Split Vote?

Bruce Krasting's picture

 

 

If you live in NY State, your vote doesn’t matter a damn. Obama will take NY walking away. The same is true for California and Illinois. If you’re in those states, and like Mitt Romney, you might as well stay home on Tuesday; your vote is a waste of time.­ If you live in Texas or Arizona, and you think Obama deserves another four years, forget it; your vote’s a throw away.

 

There are few states where it will make a difference, but at the end of the day, the only thing that matters is what happens in Ohio. Once again, Ohio will determine who is going to be running the show for the next four years. That’s crazy.

 

Ohio:

 

State Population = 11.5mm - 3% of US total

State GDP = $500Bn - 3.7% of US total

 

 

 

Four years ago I voted for Obama. I thought he would make a difference. I supported his campaign with contributions. I carried his petitions during the primary. I got the vote out on Election Day. It’s hard to describe how disappointed I am. There is no way I’m going to vote for Obama again. But that doesn’t matter; I live in NY. I’m a protest voter for Romney. I'm voting knowing full well that the electoral votes in my state are going to Obama. Say I’m not alone. Now add in Sandy.

 

There are a large number of people who are displaced in one way or another in the northeast. The dislocations that the storm caused will have an influence on voter turnout in the region. Add into the mix, another weather problem. The same area that was hit with Sandy, is going get a Nor-easter on Wednesday. The talk from the weather guys is for 3-4 inches of rain, and more wind. After getting crushed by Sandy a week ago, many people will spend Tuesday worrying about storm preparation. They won’t be thinking of voting.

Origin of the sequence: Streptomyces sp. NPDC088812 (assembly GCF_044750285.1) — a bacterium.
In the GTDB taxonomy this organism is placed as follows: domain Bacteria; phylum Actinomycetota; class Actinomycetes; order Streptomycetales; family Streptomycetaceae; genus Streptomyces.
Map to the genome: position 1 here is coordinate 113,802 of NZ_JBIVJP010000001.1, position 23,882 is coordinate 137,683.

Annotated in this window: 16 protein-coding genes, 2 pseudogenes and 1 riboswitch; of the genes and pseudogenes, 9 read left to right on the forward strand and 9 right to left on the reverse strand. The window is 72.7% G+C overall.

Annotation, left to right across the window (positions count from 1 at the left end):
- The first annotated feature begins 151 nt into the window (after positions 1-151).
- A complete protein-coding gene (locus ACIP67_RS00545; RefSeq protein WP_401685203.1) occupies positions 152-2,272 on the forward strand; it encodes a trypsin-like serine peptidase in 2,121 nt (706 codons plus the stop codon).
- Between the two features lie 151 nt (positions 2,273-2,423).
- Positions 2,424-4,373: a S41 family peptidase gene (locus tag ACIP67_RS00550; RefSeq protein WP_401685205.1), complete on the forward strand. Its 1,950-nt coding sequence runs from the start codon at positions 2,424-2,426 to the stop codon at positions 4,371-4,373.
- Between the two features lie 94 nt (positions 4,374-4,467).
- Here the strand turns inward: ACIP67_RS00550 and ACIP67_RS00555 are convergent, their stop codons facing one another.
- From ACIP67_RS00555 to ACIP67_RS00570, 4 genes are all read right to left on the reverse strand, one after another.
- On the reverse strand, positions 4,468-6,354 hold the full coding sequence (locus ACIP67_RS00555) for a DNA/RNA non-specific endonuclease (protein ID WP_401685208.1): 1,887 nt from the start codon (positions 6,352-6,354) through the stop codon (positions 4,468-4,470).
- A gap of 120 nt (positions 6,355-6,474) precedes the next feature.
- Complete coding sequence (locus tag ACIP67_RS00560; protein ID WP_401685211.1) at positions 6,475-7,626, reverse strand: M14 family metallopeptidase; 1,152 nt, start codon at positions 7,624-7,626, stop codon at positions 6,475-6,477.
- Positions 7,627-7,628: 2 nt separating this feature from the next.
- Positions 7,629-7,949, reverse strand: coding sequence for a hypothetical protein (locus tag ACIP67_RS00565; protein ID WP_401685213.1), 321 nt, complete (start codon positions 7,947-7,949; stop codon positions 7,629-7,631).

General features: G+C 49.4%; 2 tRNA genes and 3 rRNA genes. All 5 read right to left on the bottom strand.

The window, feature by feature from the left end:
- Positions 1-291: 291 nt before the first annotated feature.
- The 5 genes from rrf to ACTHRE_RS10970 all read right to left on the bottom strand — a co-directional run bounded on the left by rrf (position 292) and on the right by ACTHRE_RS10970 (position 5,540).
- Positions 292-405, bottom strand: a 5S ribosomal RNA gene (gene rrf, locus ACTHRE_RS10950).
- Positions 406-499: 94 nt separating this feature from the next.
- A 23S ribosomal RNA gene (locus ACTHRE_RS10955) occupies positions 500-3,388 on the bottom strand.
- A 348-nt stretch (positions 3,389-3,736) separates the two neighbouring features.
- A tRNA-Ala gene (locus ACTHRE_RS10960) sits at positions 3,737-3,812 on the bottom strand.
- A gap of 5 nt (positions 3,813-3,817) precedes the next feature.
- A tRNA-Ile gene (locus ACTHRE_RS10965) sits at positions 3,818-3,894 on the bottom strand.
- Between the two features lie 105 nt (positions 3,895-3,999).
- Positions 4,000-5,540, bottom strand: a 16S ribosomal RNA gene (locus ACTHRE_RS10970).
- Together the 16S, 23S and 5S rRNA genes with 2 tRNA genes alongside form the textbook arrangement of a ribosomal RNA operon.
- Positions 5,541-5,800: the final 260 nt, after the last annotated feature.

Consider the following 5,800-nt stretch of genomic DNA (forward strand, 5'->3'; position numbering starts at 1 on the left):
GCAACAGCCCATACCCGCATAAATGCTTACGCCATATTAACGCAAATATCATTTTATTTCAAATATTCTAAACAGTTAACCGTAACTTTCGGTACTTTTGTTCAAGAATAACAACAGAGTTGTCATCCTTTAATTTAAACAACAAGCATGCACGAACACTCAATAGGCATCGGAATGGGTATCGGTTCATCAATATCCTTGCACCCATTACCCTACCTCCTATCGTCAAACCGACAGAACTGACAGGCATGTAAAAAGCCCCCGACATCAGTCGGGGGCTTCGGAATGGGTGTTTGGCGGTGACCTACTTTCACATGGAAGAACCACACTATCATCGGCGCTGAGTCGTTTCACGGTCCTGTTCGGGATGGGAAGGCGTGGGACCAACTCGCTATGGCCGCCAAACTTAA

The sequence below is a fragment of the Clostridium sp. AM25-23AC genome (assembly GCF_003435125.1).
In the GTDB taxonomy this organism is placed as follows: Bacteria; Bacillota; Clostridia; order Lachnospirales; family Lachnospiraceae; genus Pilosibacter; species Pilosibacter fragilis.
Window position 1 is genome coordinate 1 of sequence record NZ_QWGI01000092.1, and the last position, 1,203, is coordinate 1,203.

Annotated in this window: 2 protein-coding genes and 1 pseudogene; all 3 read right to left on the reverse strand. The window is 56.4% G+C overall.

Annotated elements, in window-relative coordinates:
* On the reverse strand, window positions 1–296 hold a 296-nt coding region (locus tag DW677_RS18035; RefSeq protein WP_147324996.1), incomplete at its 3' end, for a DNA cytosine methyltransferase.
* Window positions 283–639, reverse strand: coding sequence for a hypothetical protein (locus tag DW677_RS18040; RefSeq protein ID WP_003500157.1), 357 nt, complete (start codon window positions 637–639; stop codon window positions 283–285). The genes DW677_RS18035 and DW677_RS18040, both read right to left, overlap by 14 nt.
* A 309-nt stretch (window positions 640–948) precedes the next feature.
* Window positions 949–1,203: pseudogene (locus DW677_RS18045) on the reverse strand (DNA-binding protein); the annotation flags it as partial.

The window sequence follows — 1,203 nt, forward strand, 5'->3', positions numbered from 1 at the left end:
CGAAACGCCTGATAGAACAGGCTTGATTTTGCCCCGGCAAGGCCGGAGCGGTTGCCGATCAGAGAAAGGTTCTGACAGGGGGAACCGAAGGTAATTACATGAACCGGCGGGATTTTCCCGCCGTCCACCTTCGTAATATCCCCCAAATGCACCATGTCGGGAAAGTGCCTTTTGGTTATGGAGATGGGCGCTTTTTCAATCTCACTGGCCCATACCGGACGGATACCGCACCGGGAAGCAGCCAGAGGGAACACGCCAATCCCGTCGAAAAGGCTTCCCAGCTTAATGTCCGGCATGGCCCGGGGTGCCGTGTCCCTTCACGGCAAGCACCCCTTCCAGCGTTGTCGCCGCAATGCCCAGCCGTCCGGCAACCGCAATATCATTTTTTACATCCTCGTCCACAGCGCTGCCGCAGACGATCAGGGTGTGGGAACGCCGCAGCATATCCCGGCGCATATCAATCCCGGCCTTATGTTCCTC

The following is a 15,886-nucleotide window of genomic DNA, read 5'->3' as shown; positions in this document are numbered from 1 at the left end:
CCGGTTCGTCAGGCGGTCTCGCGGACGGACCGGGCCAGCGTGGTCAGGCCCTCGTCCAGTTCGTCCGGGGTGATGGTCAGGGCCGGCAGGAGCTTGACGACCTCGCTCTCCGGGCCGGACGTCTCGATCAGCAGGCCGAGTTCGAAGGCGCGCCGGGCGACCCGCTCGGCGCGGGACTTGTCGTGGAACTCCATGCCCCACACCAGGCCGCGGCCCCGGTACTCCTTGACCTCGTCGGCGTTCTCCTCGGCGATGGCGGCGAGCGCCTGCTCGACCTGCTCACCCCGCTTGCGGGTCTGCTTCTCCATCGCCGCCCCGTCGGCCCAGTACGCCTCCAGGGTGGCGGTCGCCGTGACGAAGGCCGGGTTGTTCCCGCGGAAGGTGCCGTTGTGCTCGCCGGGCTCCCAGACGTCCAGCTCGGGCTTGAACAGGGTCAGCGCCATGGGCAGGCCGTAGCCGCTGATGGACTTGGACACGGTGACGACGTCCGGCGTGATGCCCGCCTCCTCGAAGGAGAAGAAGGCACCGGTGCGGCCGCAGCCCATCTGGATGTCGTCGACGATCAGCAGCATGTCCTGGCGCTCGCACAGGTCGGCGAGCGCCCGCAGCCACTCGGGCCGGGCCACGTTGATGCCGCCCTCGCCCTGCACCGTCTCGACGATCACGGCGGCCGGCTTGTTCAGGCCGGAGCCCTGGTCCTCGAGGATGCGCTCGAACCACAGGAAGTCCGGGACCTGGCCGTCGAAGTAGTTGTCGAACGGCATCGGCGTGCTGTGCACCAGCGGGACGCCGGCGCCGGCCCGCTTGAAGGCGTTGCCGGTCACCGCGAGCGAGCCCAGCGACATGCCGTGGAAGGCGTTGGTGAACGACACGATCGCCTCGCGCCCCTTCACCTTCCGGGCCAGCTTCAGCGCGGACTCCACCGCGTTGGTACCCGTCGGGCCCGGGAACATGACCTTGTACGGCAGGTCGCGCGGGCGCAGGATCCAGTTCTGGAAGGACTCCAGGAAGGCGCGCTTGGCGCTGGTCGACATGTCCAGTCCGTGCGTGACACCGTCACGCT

There are a hell of a lot of Democrats in NJ, NY and Ct. that might just stay away on Tuesday. I don’t think it will change anything as far as the electoral votes go. The states hit by Sandy (and the ones in the way of the next blow) will still end up with electoral ballots going to Obama. But I wonder if this combination of events will have a consequence on the (unimportant) popular vote.

 

It would not be unique if the electoral votes ended up different than the popular vote. That has happened in 1824, 1876, 1888 and of course, the big one in 2000 when Gore got 536,000 more votes than Bush.

 

With all this in mind, my election forecast:

 

- Obama will win the Electoral College (it will be close, but no tie).

 

- Romney will win the popular vote by more than 500K (the “Sandy Factor” will keep traditional NE Democratic voters at home).

 

- Ohio will prove to be the determining factor for the Electoral vote. The Ohio result will be very close. There will be recounts. There will be challenges. There will be questions raised about write-in ballots. (See report from Citi on this: Link)

 

 

- It will take two weeks+ to resolve the election of 2012.

 

If the election plays out along these lines, the opportunity for post-election compromise will be lost. In this scenario, the most likely outcome is that nothing happens, and the country falls off the fiscal cliff.